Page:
Last week I showed you the most exciting of the garments that Elise gave me. This week I’m being mean and showing you the simplest, least-exciting garment.
Well, it may be simple, but sometimes the simplest things are the best. I think this little cape-stole is adorable.
The cape is very cleverly made. It’s made from two pieces of fabric, with part of the back extending further, and the other part curving up around the neck. The extension is gathered to the neck-part to add back fullness:
The lining is cut in exactly the same shape as the outside, and also gathered at the upper back seam.
I think it is late ’30s, but I’m not entirely sure. It’s such a classic style it could really be from any timeperiod.
While it is charming and dressy, I suspect this would have been a very cheap garment when it was made. It’s made from a very short pile fabric which is somewhere between a faux fur and a synthetic velvet, and lined in an inexpensive synthetic taffeta lining. Synthetic fabrics were considerably cheaper than their natural fibre alternatives throughout the 30s and 40s. The pile of the faux fur is quite sparse and thin – indicating that the fabric was a particularly cheap, low quality synthetic.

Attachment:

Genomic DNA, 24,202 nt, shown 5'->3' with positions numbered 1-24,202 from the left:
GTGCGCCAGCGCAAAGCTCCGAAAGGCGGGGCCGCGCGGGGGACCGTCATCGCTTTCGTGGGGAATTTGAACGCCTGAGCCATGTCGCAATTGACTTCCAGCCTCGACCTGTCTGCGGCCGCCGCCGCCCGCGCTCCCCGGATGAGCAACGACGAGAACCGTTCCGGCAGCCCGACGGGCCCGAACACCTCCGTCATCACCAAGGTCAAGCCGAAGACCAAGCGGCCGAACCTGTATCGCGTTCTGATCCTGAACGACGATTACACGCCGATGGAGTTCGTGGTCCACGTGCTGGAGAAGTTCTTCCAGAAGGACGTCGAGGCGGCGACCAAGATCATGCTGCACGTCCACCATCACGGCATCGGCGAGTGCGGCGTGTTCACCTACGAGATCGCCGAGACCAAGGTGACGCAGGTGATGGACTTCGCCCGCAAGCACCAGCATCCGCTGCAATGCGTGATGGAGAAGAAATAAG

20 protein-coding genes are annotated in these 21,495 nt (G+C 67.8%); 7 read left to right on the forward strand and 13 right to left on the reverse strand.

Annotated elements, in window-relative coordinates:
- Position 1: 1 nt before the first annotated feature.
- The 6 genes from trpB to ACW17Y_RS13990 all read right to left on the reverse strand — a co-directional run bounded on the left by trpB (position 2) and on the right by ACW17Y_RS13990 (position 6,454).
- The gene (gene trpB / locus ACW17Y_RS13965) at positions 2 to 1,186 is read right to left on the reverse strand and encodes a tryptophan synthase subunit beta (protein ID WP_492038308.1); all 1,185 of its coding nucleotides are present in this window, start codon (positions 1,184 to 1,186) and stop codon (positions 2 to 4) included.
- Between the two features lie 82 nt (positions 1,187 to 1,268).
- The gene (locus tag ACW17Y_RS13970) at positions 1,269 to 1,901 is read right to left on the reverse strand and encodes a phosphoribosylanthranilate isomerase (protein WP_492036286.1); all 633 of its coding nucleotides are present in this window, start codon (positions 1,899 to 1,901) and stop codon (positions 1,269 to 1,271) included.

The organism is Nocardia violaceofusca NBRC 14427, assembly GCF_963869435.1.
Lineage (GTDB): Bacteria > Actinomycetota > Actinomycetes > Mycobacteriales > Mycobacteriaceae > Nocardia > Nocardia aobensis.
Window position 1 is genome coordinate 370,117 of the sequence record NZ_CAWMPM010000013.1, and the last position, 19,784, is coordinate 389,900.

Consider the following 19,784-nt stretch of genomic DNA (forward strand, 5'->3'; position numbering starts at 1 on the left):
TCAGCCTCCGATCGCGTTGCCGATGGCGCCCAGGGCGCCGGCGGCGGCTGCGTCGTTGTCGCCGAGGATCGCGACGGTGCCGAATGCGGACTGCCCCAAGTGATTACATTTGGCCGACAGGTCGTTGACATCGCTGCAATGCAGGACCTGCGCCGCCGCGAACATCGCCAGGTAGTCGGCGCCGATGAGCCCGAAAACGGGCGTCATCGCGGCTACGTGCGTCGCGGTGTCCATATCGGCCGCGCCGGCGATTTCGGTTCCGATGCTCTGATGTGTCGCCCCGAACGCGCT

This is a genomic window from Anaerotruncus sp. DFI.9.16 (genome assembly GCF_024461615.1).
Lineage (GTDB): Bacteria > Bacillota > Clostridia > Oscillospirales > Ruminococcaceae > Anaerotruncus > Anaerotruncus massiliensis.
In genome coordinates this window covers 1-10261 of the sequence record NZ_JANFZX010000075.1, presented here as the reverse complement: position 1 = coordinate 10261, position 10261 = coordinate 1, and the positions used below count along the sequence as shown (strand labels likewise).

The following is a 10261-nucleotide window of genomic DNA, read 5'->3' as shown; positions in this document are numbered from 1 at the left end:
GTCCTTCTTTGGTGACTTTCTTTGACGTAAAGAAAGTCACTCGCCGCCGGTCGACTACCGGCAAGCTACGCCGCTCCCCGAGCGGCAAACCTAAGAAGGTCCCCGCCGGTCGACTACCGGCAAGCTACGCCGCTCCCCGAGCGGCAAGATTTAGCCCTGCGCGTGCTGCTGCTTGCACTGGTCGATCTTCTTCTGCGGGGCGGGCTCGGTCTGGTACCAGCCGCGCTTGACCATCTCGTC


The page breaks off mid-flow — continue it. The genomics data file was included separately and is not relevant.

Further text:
Both the outside and lining fabric have foxing: an acid reaction that creates yellow spots.
Based on this, you might be thinking that I find this garment a bit disappointing, especially after something like the assuit tunic. And you’d be very wrong. While I love and appreciate the luxury of expensive, exotic, high society textiles like last week’s tunic gown, it’s simple, inexpensive garments like this that really have my heart.
This garment must have been so special to the person who owned and wore it. Perhaps it was a young girl’s first proper dress up wrap – worn to her first dances. Or the garment of a farm wife, who had few occasions to wear evening clothes, and could little afford to buy a pricey wrap she didn’t need.
Their story isn’t as glamorous as that of the Houston socialite, but it is, in it’s own way, much sweeter.